Instead of using the Mini DisplayPort, which Thunderbolt has used since it was first introduced, Thunderbolt 3 is moving to a USB Type-C connector, which Apple introduced with its new MacBook. As a result, we will likely see USB Type-C make its way to the entire MacBook lineup throughout the next few years.
Thunderbolt 3 also brings many other changes besides the new connector, including 40Gbps max bandwidth (double the previous generation) and delivery of up to 100W of power for charing devices, or 15W of power without USB PD. With support for USB 3.1, DisplayPort 1.2, and PCIe 3.0, Thunderbolt 3 supports more protocols than any other I/O controller.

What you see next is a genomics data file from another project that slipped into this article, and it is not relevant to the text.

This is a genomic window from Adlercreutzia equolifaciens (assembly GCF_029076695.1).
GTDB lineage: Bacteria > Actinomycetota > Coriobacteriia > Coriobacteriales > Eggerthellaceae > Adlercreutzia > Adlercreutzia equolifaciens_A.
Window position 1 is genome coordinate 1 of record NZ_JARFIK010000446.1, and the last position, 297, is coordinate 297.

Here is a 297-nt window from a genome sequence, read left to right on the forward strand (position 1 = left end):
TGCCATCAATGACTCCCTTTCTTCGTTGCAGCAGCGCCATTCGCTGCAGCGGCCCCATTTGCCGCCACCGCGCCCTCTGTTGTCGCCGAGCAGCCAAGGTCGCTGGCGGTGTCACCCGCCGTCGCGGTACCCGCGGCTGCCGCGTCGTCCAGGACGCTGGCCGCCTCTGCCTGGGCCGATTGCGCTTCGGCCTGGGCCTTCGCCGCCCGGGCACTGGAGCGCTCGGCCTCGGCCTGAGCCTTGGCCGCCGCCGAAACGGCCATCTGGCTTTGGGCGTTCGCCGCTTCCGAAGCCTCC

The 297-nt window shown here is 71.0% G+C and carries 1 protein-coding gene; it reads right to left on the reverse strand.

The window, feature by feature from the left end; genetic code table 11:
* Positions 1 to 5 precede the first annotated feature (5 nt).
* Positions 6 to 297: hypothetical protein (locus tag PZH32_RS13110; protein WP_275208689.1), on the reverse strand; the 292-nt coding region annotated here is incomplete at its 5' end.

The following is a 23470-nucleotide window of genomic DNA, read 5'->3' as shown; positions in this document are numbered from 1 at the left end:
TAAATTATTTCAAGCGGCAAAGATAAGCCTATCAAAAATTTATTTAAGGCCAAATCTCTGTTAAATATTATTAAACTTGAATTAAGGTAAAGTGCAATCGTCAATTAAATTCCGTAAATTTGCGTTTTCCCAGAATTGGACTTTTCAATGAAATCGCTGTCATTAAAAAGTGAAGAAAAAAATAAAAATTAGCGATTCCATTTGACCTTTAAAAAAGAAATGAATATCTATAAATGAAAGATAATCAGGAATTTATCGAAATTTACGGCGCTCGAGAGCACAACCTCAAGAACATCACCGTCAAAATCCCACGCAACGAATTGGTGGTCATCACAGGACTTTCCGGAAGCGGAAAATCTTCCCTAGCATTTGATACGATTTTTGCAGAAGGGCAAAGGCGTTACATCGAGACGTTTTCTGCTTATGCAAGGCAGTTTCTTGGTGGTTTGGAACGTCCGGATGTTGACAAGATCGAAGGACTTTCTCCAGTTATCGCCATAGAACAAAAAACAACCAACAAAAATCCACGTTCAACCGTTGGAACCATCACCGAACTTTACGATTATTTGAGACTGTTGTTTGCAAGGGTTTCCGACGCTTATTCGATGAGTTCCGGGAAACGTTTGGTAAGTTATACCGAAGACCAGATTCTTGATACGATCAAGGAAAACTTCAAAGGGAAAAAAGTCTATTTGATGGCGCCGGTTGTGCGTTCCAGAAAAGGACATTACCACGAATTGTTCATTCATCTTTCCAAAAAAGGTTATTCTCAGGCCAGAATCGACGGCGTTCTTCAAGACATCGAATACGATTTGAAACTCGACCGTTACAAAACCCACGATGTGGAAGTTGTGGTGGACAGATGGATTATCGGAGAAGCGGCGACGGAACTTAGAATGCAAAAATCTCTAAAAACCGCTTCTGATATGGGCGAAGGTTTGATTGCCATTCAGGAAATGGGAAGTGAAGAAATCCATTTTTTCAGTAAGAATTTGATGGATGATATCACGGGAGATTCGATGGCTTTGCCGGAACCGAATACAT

With the increase in bandwidth, Thunderbolt 3 can now support dual 4K displays @ 60Hz, or one single 5K display at 60Hz with just one cable. Most current manufacturers sell 4k/5k displays with dual cable setups since the current Thunderbolt 2 spec cannot provide enough bandwidth.
Intel will maintain compatibility with existing Thunderbolt 2 devices with a separate adapter. The first Thunderbolt 3 devices will ship "before the end of the year."